The exhibition opens on the tenth anniversary of Heracleion’s discovery. On land, Hawass and a team of archaeologists are searching for the tomb of the ill-fated lovers Cleopatra and Mark Antony. Never-before-seen artifacts referencing Cleopatra, excavated by Hawass’ team at the temple of Taposiris Magna, about 30 miles west of Alexandria, are featured.

The nearly 150 artifacts in the exhibition – from the smallest gold pieces and coins to colossal statues – provide a window into Cleopatra’s story as well as the daily lives of her contemporaries, both powerful and humble.

The nearly 150 artifacts in the exhibition – from the smallest gold pieces and coins to colossal statues – provide a window into Cleopatra’s story as well as the daily lives of her contemporaries, both powerful and humble.

The exhibition also showcases artifacts from Goddio’s continuing underwater search off the Mediterranean coast of Egypt, begun in 1992 and sponsored by the Hilti Foundation. Goddio’s remarkable finds bring visitors inside his search for the lost world of Cleopatra, including remnants from the grand palace where she ruled. “The aim of our work is to reveal traces of the past and bring history back to life. We are delighted to present our underwater archaeological achievements and discoveries off the coast of Egypt to the American public,” said Goddio. “Cleopatra is one of the most fascinating figures of ancient Egypt,” said Terry Garcia, National Geographic’s executive vice president for Mission Programs. “This exhibition tells her remarkable story through rare artifacts excavated from two ongoing archaeological projects in Egypt, bringing ancient Egypt’s famous last pharaoh back to life through modern-day exploration.”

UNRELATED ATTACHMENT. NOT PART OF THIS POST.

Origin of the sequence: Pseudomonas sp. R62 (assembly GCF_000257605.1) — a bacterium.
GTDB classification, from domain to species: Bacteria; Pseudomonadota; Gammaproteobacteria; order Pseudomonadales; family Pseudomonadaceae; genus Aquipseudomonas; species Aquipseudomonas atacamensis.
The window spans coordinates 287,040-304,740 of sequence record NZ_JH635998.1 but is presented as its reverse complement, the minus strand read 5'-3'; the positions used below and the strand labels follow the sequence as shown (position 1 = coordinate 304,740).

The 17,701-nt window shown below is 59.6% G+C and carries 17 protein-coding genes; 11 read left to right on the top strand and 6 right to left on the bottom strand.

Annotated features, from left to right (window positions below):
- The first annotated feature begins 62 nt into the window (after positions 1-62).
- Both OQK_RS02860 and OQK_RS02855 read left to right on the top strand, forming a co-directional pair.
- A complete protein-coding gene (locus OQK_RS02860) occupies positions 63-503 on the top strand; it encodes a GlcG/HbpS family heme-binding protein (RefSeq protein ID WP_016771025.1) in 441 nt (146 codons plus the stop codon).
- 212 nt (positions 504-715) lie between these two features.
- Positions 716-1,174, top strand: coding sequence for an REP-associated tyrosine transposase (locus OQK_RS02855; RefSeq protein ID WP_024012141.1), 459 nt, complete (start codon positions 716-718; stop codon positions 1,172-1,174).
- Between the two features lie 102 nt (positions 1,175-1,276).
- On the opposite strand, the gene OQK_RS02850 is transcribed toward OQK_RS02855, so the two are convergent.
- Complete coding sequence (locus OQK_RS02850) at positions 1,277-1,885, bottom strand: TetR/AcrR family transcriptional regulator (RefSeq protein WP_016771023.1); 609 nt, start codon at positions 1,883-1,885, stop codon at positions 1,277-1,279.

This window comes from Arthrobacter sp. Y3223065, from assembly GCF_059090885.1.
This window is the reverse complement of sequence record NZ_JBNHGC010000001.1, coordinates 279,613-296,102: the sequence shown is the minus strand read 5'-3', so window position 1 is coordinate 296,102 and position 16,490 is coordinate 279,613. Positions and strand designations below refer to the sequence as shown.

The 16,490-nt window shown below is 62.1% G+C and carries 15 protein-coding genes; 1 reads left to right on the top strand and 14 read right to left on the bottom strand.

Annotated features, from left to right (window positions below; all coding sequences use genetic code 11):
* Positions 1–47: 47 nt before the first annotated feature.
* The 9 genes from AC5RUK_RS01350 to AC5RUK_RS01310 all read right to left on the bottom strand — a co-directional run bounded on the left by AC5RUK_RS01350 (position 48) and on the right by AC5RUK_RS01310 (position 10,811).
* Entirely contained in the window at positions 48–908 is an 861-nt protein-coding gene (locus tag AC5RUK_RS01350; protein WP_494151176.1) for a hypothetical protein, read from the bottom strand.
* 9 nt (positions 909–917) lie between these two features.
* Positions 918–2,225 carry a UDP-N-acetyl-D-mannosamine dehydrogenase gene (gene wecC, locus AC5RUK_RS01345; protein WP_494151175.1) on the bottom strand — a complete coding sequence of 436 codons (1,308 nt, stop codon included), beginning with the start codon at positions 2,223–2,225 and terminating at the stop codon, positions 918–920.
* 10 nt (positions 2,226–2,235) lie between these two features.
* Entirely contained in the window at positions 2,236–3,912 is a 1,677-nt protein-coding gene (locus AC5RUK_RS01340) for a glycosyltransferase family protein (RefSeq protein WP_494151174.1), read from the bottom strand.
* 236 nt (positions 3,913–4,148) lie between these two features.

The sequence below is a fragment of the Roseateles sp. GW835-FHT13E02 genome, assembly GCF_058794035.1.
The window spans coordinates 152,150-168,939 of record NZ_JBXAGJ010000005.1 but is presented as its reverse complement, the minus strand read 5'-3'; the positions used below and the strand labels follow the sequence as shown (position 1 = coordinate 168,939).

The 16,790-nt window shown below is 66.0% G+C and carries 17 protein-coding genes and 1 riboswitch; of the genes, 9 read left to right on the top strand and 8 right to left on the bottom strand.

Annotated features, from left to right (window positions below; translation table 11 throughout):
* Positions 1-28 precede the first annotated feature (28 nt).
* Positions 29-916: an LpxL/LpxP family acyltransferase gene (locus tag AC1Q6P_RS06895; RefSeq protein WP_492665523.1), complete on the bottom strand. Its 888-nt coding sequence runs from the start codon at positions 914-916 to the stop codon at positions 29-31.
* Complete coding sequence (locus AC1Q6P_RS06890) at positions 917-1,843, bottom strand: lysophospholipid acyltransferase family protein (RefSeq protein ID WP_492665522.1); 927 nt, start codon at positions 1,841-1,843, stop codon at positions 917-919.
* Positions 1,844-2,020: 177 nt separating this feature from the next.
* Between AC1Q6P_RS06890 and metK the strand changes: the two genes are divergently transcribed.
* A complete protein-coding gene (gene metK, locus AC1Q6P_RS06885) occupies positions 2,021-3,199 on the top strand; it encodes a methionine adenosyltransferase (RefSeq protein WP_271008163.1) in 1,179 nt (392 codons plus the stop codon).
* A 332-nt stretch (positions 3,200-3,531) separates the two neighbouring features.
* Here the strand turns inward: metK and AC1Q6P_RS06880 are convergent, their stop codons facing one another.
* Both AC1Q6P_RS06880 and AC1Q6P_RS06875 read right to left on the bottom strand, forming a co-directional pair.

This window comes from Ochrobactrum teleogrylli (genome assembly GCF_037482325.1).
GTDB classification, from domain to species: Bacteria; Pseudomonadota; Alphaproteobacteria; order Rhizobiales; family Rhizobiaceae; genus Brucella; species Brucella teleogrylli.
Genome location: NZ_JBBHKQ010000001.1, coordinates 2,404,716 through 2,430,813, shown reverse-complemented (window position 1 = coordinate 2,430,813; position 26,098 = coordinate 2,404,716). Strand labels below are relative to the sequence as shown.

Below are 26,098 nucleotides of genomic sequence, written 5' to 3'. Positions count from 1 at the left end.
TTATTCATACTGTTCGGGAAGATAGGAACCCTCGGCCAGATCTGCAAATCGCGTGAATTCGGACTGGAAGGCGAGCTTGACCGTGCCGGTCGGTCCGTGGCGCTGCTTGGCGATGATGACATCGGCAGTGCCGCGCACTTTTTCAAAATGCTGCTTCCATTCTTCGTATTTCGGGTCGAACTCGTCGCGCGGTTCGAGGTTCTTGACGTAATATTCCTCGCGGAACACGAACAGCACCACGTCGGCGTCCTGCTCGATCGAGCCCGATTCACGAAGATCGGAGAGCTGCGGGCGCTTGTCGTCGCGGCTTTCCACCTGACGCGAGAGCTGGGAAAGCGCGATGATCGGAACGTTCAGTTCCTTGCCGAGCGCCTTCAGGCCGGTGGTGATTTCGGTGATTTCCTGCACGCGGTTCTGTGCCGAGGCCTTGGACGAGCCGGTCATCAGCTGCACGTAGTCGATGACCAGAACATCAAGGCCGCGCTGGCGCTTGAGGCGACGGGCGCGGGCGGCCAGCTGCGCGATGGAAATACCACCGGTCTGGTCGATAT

The exhibition contains “social tags” displayed throughout the exhibit, which encourage and guide visitors in sharing their Cleopatra experience on Twitter, Facebook, Foursquare and other social networks through their mobile devices. The tags also feature links to online videos and information, which take patrons deeper into the Cleopatra experience, enabling them to learn and enjoy the exhibition even more.

AML goes one on one with Mark Lach, exhibit creative director and Senior V.P. of Arts and Exhibitions of Programs for the Franklin Institute to learn more about the experience of bringing the world premiere of Cleopatra to Philadelphia.

AroundMainLine.com: Explain your role with the exhibit.

French underwater archaeologist Franck Goddio’s search has uncovered Cleopatra’s royal palace and the two ancient cities of Canopus and Heracleion, which had been lost beneath the sea after a series of earthquakes and tidal waves nearly 2,000 years ago.

French underwater archaeologist Franck Goddio’s search has uncovered Cleopatra’s royal palace and the two ancient cities of Canopus and Heracleion, which had been lost beneath the sea after a series of earthquakes and tidal waves nearly 2,000 years ago.

Mark Lach: It has been a privilege really starting with the King Tut exhibition and now we are revisiting ancient Egypt once again. It is my responsibility to oversee what you are seeing here; certainly the artifacts can stand alone. They are pieces of history, pieces of her world. But, if we can bring some sort of context and some sort of environment, theatrical touch to things, I think it puts people there. During the King Tut exhibition, people would say to me, “I probably will never get to Egypt so today is my trip to Egypt.” So, with that type of responsibility, our team has really brilliantly designed and presented this exhibition to deliver the same experience.